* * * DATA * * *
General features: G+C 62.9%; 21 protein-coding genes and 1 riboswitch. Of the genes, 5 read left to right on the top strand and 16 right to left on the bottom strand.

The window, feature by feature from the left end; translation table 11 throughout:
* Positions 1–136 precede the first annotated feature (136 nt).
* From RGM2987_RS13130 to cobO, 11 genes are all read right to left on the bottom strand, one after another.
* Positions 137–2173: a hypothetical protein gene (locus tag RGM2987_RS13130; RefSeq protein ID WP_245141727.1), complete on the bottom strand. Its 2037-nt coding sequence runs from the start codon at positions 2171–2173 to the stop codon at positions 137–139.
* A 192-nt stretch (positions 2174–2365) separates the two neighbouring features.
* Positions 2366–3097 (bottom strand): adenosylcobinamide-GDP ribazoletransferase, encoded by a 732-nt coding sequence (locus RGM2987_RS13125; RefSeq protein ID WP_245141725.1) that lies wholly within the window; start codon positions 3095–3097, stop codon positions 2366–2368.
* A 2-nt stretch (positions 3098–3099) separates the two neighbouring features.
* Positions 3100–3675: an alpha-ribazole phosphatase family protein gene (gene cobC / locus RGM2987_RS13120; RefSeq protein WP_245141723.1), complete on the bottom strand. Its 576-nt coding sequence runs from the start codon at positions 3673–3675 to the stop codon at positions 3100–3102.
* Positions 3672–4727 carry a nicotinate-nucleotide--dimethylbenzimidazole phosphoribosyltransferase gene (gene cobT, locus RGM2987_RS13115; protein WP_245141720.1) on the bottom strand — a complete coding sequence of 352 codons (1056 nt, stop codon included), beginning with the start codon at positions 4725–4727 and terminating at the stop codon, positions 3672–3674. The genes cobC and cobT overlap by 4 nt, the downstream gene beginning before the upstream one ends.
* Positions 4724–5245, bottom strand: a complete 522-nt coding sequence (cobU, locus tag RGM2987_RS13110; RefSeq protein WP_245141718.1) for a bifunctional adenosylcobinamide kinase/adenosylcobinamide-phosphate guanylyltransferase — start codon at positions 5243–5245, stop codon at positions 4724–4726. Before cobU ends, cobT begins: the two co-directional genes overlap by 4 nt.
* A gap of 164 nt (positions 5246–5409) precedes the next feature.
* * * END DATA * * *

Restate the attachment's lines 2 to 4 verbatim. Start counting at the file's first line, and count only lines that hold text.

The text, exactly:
The window, feature by feature from the left end; translation table 11 throughout:
* Positions 1–136 precede the first annotated feature (136 nt).
* From RGM2987_RS13130 to cobO, 11 genes are all read right to left on the bottom strand, one after another.